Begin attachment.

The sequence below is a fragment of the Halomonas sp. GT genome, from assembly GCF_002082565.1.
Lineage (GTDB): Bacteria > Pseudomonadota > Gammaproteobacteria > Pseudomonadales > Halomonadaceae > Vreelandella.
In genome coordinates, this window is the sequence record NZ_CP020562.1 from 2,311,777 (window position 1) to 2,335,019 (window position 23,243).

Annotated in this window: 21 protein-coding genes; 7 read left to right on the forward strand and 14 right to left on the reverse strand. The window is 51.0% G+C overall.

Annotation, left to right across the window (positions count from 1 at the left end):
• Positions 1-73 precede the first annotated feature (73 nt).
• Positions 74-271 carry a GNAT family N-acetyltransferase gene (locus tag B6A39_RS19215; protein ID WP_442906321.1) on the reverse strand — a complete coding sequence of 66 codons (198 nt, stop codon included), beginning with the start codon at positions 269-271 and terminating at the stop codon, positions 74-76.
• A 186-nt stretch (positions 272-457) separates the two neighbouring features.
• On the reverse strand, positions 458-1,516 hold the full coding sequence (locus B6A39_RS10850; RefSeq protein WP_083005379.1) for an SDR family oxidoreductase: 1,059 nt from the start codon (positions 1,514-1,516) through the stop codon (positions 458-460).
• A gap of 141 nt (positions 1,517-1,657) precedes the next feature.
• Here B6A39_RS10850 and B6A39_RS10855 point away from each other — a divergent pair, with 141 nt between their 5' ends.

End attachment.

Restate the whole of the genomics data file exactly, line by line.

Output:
The sequence below is a fragment of the Halomonas sp. GT genome, from assembly GCF_002082565.1.
Lineage (GTDB): Bacteria > Pseudomonadota > Gammaproteobacteria > Pseudomonadales > Halomonadaceae > Vreelandella.
In genome coordinates, this window is the sequence record NZ_CP020562.1 from 2,311,777 (window position 1) to 2,335,019 (window position 23,243).

Annotated in this window: 21 protein-coding genes; 7 read left to right on the forward strand and 14 right to left on the reverse strand. The window is 51.0% G+C overall.

Annotation, left to right across the window (positions count from 1 at the left end):
• Positions 1-73 precede the first annotated feature (73 nt).
• Positions 74-271 carry a GNAT family N-acetyltransferase gene (locus tag B6A39_RS19215; protein ID WP_442906321.1) on the reverse strand — a complete coding sequence of 66 codons (198 nt, stop codon included), beginning with the start codon at positions 269-271 and terminating at the stop codon, positions 74-76.
• A 186-nt stretch (positions 272-457) separates the two neighbouring features.
• On the reverse strand, positions 458-1,516 hold the full coding sequence (locus B6A39_RS10850; RefSeq protein WP_083005379.1) for an SDR family oxidoreductase: 1,059 nt from the start codon (positions 1,514-1,516) through the stop codon (positions 458-460).
• A gap of 141 nt (positions 1,517-1,657) precedes the next feature.
• Here B6A39_RS10850 and B6A39_RS10855 point away from each other — a divergent pair, with 141 nt between their 5' ends.